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RefShannon: A genome-guided transcriptome assembler using sparse flow decomposition

  • Shunfu Mao,

    Roles Formal analysis, Investigation, Methodology, Software, Validation, Visualization, Writing – original draft, Writing – review & editing

    Affiliation Department of Electrical and Computer Engineering, University of Washington, Seattle, WA, United States of America

  • Lior Pachter,

    Roles Conceptualization, Funding acquisition, Investigation, Methodology, Project administration

    Affiliation Division of Biology and Biological Engineering, Caltech, Pasadena, CA, United States of America

  • David Tse,

    Roles Conceptualization, Funding acquisition, Investigation, Methodology, Project administration

    Affiliation Department of Electrical Engineering, Stanford University, Stanford, CA, United States of America

  • Sreeram Kannan

    Roles Conceptualization, Data curation, Funding acquisition, Investigation, Methodology, Project administration, Software, Supervision, Writing – review & editing

    Affiliation Department of Electrical and Computer Engineering, University of Washington, Seattle, WA, United States of America


High throughput sequencing of RNA (RNA-Seq) has become a staple in modern molecular biology, with applications not only in quantifying gene expression but also in isoform-level analysis of the RNA transcripts. To enable such an isoform-level analysis, a transcriptome assembly algorithm is utilized to stitch together the observed short reads into the corresponding transcripts. This task is complicated due to the complexity of alternative splicing - a mechanism by which the same gene may generate multiple distinct RNA transcripts. We develop a novel genome-guided transcriptome assembler, RefShannon, that exploits the varying abundances of the different transcripts, in enabling an accurate reconstruction of the transcripts. Our evaluation shows RefShannon is able to improve sensitivity effectively (up to 22%) at a given specificity in comparison with other state-of-the-art assemblers. RefShannon is written in Python and is available from Github (


In many higher organisms including mammals, the genomic DNA is comprised of thousands of genes, along with other sequences that regulate when, where and how the genes are produced. These genes have distinct regions called exons and introns [1, 2]. By combining its exons in various ways—a procedure called alternative splicing [35], a gene, especially in eukaryotes, can produce multiple different messenger RNAs (mRNA [6], or RNA transcript in this document) that can be converted into different protein products in cells.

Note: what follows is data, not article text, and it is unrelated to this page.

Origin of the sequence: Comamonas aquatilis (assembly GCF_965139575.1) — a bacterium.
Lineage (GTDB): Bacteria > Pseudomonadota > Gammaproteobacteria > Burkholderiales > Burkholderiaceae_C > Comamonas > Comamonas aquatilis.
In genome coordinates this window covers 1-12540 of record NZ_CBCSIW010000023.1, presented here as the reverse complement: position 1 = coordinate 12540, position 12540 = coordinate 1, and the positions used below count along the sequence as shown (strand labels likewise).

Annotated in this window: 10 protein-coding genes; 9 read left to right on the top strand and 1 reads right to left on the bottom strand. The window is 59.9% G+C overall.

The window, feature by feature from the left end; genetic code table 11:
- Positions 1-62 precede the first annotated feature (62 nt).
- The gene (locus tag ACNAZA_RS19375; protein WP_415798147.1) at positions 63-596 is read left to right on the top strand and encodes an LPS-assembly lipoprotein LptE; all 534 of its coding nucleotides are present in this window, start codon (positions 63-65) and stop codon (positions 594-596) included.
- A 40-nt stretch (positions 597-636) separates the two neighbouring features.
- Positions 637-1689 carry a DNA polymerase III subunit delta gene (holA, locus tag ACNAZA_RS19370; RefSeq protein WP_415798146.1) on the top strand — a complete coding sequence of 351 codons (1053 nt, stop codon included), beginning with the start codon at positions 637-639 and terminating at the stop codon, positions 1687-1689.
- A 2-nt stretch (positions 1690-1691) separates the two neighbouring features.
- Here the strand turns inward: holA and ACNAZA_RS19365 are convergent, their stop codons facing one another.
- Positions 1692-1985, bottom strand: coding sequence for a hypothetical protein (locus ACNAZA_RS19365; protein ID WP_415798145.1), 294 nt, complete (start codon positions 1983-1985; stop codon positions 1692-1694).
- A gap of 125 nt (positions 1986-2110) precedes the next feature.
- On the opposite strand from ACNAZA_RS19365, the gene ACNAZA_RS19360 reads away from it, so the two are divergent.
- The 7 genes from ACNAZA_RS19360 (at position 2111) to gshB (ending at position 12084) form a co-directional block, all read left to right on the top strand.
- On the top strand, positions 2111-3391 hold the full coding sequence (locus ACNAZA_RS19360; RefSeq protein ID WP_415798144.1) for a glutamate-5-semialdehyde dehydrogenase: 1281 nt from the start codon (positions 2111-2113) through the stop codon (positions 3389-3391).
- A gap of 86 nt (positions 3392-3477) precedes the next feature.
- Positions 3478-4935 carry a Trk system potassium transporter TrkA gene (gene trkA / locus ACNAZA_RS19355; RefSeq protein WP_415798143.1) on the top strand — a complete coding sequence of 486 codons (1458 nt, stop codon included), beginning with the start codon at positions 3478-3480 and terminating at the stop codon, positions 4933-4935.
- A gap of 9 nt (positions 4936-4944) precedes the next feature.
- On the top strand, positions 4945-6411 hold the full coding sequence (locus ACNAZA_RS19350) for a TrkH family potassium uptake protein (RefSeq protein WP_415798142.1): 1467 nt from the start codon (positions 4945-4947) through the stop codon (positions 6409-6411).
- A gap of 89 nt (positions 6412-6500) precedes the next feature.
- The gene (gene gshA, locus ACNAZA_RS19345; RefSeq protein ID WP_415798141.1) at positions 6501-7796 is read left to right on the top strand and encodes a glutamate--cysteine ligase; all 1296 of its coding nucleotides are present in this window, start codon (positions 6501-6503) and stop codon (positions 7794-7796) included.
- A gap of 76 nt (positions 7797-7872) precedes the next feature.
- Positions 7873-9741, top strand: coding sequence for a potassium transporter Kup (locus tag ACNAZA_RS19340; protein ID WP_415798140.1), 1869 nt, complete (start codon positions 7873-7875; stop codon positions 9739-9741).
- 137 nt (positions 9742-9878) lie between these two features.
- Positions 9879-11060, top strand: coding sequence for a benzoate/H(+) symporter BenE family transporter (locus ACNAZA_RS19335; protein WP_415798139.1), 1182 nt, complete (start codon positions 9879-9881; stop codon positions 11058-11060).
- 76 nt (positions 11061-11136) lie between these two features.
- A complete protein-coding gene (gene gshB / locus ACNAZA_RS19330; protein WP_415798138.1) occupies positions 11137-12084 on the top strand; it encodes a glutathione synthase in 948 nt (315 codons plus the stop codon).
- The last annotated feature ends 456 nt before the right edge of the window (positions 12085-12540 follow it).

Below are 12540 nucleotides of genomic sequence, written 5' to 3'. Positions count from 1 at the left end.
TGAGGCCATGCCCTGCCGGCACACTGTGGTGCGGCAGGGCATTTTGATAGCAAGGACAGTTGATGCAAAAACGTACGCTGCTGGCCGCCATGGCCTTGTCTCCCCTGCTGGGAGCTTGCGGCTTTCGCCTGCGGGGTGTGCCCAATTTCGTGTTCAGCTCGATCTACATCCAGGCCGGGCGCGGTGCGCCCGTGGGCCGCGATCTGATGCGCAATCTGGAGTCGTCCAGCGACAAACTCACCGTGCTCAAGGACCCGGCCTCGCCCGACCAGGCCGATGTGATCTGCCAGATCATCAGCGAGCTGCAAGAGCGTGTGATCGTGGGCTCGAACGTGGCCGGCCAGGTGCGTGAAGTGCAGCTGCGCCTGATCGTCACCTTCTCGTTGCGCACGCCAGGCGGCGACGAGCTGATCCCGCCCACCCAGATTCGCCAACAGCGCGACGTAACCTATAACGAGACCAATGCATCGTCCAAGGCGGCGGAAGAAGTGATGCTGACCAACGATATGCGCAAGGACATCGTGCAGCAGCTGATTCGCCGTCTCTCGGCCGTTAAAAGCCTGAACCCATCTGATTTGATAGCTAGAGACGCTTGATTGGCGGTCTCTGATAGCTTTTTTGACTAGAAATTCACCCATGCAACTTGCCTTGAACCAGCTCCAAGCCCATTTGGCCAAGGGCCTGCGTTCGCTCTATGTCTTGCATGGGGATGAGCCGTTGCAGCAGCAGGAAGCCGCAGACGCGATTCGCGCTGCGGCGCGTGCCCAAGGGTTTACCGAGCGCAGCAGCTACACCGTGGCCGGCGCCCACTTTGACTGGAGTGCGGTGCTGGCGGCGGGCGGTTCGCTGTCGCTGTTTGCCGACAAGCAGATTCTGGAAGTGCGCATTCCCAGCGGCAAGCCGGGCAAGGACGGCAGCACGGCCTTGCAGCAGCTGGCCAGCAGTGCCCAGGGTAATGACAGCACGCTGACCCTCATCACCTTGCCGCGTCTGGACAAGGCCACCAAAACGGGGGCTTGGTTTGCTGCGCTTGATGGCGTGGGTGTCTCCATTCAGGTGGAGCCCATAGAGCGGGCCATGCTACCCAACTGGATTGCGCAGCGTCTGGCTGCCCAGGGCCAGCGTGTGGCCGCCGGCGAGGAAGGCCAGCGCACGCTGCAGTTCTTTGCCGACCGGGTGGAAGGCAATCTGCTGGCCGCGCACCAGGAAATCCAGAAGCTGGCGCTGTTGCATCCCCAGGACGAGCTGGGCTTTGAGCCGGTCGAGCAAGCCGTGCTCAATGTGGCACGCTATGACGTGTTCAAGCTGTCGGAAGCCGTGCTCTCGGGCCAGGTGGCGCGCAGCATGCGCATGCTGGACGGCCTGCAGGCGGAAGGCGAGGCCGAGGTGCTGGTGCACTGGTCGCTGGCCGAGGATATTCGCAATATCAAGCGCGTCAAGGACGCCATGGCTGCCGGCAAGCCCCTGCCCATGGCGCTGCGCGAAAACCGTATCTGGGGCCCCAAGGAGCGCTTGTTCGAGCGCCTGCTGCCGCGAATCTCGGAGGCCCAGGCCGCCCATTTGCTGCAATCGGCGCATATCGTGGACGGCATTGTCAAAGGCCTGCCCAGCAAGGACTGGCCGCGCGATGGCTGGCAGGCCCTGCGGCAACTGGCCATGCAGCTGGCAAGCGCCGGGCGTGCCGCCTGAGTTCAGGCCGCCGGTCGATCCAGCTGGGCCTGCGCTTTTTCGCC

Transcriptome is the set of RNA transcripts. With RNA sequencing technology [7], we can now obtain millions of short RNA fragments (RNA-seq reads) from the transcriptome. The transcriptome assembly [8] problem is to obtain a complete and accurate recovery of transcriptome based on observed RNA-seq reads. This helps us find new RNA transcripts as well as their expression levels (or abundance) in order to better understand proteins and cells.

Transcriptome assembly is not an easy task due to several factors. Because of alternative splicing, it is possible that different set of transcripts can yield the same observation of RNA-seq reads. Adding to this complexity is the fact that distinct transcripts are expressed at different expression levels [9]. Thus transcripts which have low expression levels are harder to reconstruct; also, transcripts which are part of complex isoform [4] families are difficult to assemble correctly.

There are two flavors of the transcriptome assembly problem [8]: de novo assembly and genome-guided (or reference-based) assembly. For de novo assembly, there is no knowledge other than that of the observed reads. This is common in non-model organisms or when an approach unbiased by prior knowledge is needed (e.g. cancer transcriptome). For genome-guided assembly, in addition to the observed reads there is also knowledge of the genome of the organism. This is common in scenarios where a model organism [10] is sequenced.